Two years out from a promise to eclipse passwords, FIDO Alliance president Michael Barrett says conceptual roadblocks to success have vanished and progress in the next 6-12 months will bring legitimate strong authentication to the enterprise, help choke off major password hacks plaguing the Internet, and see hundreds of millions of FIDO-ready devices in the possession of people worldwide.
They are lofty expectations fraught with challenges, but Barrett's optimism, refreshed at FIDO's annual Plenary meeting earlier this month in Seoul, South Korea, is strong despite critics and buoyed by three recent and marquee FIDO deployments by Internet giants, Google, PayPal and Alipay, China's leading online payment service.
"What was barely more than a wild idea in 2012 of a few guys who thought authentication could improve through standards is now turning into reality," said Barrett.
He's also passing around credit, saying end-users are clearly voicing their displeasure and feeling like they've been taken hostage by password maintenance.
"We have all gotten so used to what the password regime looks like, so not much of the world understands what [strong authentication] needs to look like," Barrett said.
In an interview with ZDNet, Barrett focused on that picture. He discussed challenges still facing the 140-member consortium, getting FIDO specifications prepped for prime time, what ingredient is most needed in the membership mix, where FIDO fits in the larger picture of identity and access management, and why a password redo might actually work this time.
"The last time anybody tried to fix authentication through standards was x.509 and PKI," says Barrett. "PKI was a brave experiment. You had to have a Ph.D. to install it, but it had a lot of good characteristics. It was just what it didn't do very well, which was end-user authentication."
Another obstacle is the fact FIDO is not a standards body, but as critics point out, a consortium of like-minded companies pushing specifications. It's a modern model for standards work and very unlike traditional Internet Engineering Task Force procedures that vetted and approved most of the Web's underpinnings.
Meanwhile, Barrett believes FIDO is poised to prove its worth from a starting line in the enterprise.
"Talk to any CISO about internal authentication and what they will tell you is current strong authentication is too expense and too painful for users," says Barrett. "FIDO's U2F protocol solves both, it is cheap and easy to use."
Support for FIDO's Universal Second Factor (U2F) is what Google added to its Chrome browser last week, giving Gmail users another level of protection against password hacks.
Barrett says criticism toward FIDO comes in the form of questions concerning the time it has taken the consortium to hone its specifications; U2F and the Universal Authentication Framework (UAF), which is at the heart of the PayPal and Alipay rollouts. Both specs are still in a draft stage.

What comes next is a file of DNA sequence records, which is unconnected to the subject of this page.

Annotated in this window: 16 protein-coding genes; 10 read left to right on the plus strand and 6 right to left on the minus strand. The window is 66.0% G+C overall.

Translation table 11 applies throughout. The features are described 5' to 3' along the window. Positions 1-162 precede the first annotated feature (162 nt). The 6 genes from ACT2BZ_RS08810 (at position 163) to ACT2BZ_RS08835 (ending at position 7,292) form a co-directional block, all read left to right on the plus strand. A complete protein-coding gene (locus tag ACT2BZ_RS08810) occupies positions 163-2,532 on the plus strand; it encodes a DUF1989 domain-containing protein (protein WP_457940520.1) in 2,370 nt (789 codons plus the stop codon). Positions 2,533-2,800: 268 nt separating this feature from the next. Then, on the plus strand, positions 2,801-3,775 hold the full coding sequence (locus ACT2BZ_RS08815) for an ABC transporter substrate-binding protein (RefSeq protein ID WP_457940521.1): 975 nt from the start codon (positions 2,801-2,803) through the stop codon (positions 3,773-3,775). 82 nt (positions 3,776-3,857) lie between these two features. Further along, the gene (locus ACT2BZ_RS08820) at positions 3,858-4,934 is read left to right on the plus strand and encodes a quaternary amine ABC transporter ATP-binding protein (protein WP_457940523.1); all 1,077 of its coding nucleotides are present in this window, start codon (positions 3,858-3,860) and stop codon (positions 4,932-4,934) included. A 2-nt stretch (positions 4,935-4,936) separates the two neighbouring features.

"It has taken longer than what I had hoped for," Barrett admits. But he adds it is important for it to be right "than rush something out that doesn't work and has security holes."
The Google, PayPal and Alipay rollouts validate for him that FIDO is on the right track.
He said the focus in 2015 will be supporting adoption work, working with end-users, user groups, and special interests focusing on specific use cases. The Alliance also will work on supporting those deploying the specs, help guide reference implementations, promote case studies, and educate regulators on the technology.
"There are buckets of work to do," he said.
There are hopes and plans to attract more mobile operators (currently there is only SK Telecom) to FIDO's growing list of relying parties. "I would also like to get more health care organizations in the U.S., and we're eyeing other industry verticals," he said.
By the end of next year, Barrett says FIDO should see hundreds of millions of devices in the market without breaking a sweat.
"If we meet that number, it is hard to see how the world does not change," he said.
As far as aiding the overall identity and access management landscape, Barrett says adding a standard strong authentication layer will be rocket fuel for federated identity, which allows entities to share identity across security boundaries.
Barrett is no stranger to these standards efforts. He led the Liberty Alliance, which groomed the Security Assertion Markup Language (SAML) into acceptance. SAML is now the standards foundation for enterprise federated identity.
And he's no stranger to the enterprise side, having been vice president of security and privacy strategy at American Express and chief information security officer at PayPal.
"I'm saying this as someone who use to be custodian of hundreds of millions of online identities. Yes, you can protect those central data stores, but it takes an almost super-human effort to do it," says Barrett. "The FIDO model takes away that single giant target so all those attacks where criminals steal 50 million identities, they go away under FIDO."
Disclaimer: My employer is a member of the FIDO Alliance